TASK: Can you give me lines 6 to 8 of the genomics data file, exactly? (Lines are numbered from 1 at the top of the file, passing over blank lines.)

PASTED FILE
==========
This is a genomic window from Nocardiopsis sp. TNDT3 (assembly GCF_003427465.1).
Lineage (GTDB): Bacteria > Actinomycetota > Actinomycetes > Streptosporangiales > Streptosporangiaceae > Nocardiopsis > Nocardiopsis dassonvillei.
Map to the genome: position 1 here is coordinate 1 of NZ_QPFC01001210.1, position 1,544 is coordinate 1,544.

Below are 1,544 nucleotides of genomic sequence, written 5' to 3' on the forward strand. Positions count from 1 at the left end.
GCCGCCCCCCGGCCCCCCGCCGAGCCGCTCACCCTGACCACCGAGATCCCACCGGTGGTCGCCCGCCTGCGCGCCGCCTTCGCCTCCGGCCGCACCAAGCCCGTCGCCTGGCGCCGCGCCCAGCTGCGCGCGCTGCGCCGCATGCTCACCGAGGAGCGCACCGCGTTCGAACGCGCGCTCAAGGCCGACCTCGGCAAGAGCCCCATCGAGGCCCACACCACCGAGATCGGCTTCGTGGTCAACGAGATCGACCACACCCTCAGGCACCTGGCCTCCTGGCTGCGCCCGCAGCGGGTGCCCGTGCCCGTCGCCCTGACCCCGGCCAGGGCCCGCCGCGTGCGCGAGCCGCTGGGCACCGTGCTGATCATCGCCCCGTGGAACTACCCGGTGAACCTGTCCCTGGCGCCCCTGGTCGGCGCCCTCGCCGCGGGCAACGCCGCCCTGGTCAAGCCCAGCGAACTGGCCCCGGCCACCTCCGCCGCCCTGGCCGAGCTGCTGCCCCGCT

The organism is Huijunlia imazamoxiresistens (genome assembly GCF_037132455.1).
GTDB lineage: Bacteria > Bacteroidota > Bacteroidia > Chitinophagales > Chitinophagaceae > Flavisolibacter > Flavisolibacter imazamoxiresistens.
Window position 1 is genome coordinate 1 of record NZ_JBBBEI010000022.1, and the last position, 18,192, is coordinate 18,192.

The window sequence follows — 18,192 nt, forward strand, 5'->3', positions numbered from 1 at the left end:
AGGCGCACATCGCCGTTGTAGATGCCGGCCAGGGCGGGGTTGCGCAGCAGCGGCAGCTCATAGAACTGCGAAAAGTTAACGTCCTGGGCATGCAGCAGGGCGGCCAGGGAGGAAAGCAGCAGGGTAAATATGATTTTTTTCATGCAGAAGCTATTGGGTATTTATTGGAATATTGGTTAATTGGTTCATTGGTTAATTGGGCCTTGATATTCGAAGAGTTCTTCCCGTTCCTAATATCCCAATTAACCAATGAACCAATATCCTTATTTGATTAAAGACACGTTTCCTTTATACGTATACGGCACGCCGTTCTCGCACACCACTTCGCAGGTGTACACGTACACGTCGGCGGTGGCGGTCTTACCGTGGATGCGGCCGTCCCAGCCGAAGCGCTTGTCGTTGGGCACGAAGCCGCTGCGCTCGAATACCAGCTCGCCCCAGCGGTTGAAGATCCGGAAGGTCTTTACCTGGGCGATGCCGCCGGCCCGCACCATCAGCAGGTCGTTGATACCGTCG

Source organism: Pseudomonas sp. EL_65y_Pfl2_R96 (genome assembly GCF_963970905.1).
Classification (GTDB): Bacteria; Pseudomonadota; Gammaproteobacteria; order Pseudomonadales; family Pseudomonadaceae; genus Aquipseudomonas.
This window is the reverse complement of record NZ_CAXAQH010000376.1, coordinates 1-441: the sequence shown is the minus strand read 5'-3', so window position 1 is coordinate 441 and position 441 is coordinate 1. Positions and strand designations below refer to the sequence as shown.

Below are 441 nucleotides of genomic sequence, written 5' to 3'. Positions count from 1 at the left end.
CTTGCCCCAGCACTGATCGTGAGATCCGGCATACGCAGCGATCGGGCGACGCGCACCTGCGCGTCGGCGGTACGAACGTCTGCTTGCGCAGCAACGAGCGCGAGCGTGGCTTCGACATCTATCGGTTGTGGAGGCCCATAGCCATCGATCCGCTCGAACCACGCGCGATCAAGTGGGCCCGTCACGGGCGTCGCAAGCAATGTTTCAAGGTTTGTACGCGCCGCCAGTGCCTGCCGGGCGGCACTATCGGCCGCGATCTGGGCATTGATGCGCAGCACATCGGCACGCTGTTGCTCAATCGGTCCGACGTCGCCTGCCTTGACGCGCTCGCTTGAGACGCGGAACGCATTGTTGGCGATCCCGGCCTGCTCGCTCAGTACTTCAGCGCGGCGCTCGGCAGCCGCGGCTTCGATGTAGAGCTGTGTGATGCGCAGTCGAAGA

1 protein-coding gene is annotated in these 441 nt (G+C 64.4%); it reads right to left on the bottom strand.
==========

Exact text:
The organism is Huijunlia imazamoxiresistens (genome assembly GCF_037132455.1).
GTDB lineage: Bacteria > Bacteroidota > Bacteroidia > Chitinophagales > Chitinophagaceae > Flavisolibacter > Flavisolibacter imazamoxiresistens.
Window position 1 is genome coordinate 1 of record NZ_JBBBEI010000022.1, and the last position, 18,192, is coordinate 18,192.